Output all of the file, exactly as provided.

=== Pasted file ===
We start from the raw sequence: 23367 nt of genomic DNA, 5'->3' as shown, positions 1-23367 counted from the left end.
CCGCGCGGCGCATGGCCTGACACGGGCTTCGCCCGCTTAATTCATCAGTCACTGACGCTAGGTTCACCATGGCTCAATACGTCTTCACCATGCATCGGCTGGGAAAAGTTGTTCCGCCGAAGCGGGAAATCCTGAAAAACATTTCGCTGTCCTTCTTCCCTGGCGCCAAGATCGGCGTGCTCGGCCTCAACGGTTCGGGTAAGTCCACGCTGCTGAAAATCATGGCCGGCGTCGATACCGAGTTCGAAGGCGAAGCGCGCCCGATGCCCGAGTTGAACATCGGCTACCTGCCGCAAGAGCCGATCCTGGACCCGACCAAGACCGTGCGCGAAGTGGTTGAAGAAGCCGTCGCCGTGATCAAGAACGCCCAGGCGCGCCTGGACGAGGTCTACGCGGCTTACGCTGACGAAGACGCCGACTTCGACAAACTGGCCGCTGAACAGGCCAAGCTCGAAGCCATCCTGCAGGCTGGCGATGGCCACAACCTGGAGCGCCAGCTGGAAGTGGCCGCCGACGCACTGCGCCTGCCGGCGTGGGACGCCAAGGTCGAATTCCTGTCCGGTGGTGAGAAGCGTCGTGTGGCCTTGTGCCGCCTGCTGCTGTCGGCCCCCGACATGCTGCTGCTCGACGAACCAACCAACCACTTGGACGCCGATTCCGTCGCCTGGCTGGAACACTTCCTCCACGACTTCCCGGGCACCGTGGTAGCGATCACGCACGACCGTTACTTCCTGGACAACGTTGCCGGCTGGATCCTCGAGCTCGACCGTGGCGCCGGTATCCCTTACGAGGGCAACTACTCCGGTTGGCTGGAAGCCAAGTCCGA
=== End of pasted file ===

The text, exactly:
We start from the raw sequence: 23367 nt of genomic DNA, 5'->3' as shown, positions 1-23367 counted from the left end.
CCGCGCGGCGCATGGCCTGACACGGGCTTCGCCCGCTTAATTCATCAGTCACTGACGCTAGGTTCACCATGGCTCAATACGTCTTCACCATGCATCGGCTGGGAAAAGTTGTTCCGCCGAAGCGGGAAATCCTGAAAAACATTTCGCTGTCCTTCTTCCCTGGCGCCAAGATCGGCGTGCTCGGCCTCAACGGTTCGGGTAAGTCCACGCTGCTGAAAATCATGGCCGGCGTCGATACCGAGTTCGAAGGCGAAGCGCGCCCGATGCCCGAGTTGAACATCGGCTACCTGCCGCAAGAGCCGATCCTGGACCCGACCAAGACCGTGCGCGAAGTGGTTGAAGAAGCCGTCGCCGTGATCAAGAACGCCCAGGCGCGCCTGGACGAGGTCTACGCGGCTTACGCTGACGAAGACGCCGACTTCGACAAACTGGCCGCTGAACAGGCCAAGCTCGAAGCCATCCTGCAGGCTGGCGATGGCCACAACCTGGAGCGCCAGCTGGAAGTGGCCGCCGACGCACTGCGCCTGCCGGCGTGGGACGCCAAGGTCGAATTCCTGTCCGGTGGTGAGAAGCGTCGTGTGGCCTTGTGCCGCCTGCTGCTGTCGGCCCCCGACATGCTGCTGCTCGACGAACCAACCAACCACTTGGACGCCGATTCCGTCGCCTGGCTGGAACACTTCCTCCACGACTTCCCGGGCACCGTGGTAGCGATCACGCACGACCGTTACTTCCTGGACAACGTTGCCGGCTGGATCCTCGAGCTCGACCGTGGCGCCGGTATCCCTTACGAGGGCAACTACTCCGGTTGGCTGGAAGCCAAGTCCGA